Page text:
Vonetta McGee dies at 65; film actress during 1970s blaxploitation era

Vonetta McGee, an actress whose big-screen heyday during the blaxploitation era of the 1970s included leading roles in "Blacula" and "Shaft in Africa," has died. She was 65.

McGee died Friday at a hospital in


after experiencing

cardiac arrest

and being on life support for two days, said family spokeswoman Kelley Nayo. Although McGee had been diagnosed with

Hodgkin's lymphoma

at age 17, Nayo said, her death was not related to the disease.

McGee was described as "one of the busiest and most beautiful black actresses" by Times movie reviewer Kevin Thomas in 1972, the year she appeared opposite

Fred Williamson

in the black


movie "Hammer," and had starring roles in the crime-


"Melinda" and the horror film "Blacula."

She went on to appear with

Richard Roundtree

in "Shaft in Africa" (1973), and co-starred with Max Julien in "Thomasine & Bushrod" (1974).

McGee also appeared with

Clint Eastwood

in the 1975 action-thriller

prompting The Times' Thomas to write in his review: "Her parrying with Eastwood, verbally and otherwise, is enough to scorch the screen."

"I was pleased to see her get a role with Clint Eastwood," said Williamson, who knew McGee before they made "Hammer." "Not many black actors had that opportunity to be in a movie where color doesn't matter.

"Vonetta McGee was like a lot of actors and actresses at that time, like myself,

Jim Brown

, Richard Roundtree,

Billy Dee Williams


Pam Grier

, in that we had more talent than we were allowed to show because everything was perceived as a black project. Once they categorize you, your marketability becomes limited."

McGee was no fan of the "blaxploitation" label that was attached to many of the films featuring black casts in the '70s.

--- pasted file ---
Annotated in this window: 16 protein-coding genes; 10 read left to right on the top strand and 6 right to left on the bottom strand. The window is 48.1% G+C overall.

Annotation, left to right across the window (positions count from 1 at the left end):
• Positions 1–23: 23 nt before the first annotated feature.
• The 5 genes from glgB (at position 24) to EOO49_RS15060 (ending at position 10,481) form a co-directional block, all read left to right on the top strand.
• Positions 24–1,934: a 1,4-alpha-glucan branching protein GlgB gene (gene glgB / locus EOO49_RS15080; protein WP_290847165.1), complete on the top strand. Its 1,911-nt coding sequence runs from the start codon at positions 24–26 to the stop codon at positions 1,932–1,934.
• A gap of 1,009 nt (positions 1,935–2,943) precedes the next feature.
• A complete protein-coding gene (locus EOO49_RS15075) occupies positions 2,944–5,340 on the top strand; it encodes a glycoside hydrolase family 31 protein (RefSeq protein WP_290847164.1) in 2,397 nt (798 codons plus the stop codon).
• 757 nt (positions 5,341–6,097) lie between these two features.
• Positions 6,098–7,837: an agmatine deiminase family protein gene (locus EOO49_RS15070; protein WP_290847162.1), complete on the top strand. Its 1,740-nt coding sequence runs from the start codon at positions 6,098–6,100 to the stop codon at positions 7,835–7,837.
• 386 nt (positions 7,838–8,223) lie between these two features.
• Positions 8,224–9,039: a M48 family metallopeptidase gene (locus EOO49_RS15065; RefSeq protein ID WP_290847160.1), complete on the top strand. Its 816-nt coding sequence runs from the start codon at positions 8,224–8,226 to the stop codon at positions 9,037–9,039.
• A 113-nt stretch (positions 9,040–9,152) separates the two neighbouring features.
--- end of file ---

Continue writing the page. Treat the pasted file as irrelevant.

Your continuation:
That label, she told The Times in 1979, was used "like racism, so you don't have to think of the individual elements, just the whole. If you study propaganda, you understand how this works."

Although The Times reported that McGee "calls herself one of the lucky graduates of the black-film genre," she pointed out that there was a difference between someone like

Diana Ross

and other potentially marketable black actresses.

"She has had the luxury of a studio behind her," McGee said. "This is where a lot of us fell short. We all needed a certain amount of protection. But we were on our own."

Among McGee's

are "The Lost Man," "Detroit 9000,"


(in which she played an activist based on Angela Davis), "Repo Man" and "To Sleep with Anger."

In the '80s, her career turned primarily to television.

That included playing Sister Indigo on

Robert Blake

's short-lived 1985 dramatic series "Hell Town" and playing a social worker who takes a con man played by

Jimmie Walker

into her home in the syndicated 1987-88 sitcom "Bustin' Loose."

She also played a recurring role on "L.A. Law" and appeared in several episodes of "Cagney & Lacey" as the wife of detective Mark Petrie (played by

Carl Lumbly


McGee and Lumbly were married in 1986 and had a son, Brandon, in 1988.

Born Lawrence Vonetta McGee in

San Francisco

on Jan. 14, 1945,

she was

attending what is now San Francisco State when she got involved with a local acting group.

She launched her film career in 1968 in Italy, where she appeared in the spaghetti western "The Great Silence" and played the title role in the



In addition to her husband and son, she is survived by her mother,

Alma McGee;

three brothers,

Donald, Richard and Ronald McGee;

and a sister,

Alma McGee.

A memorial service is pending.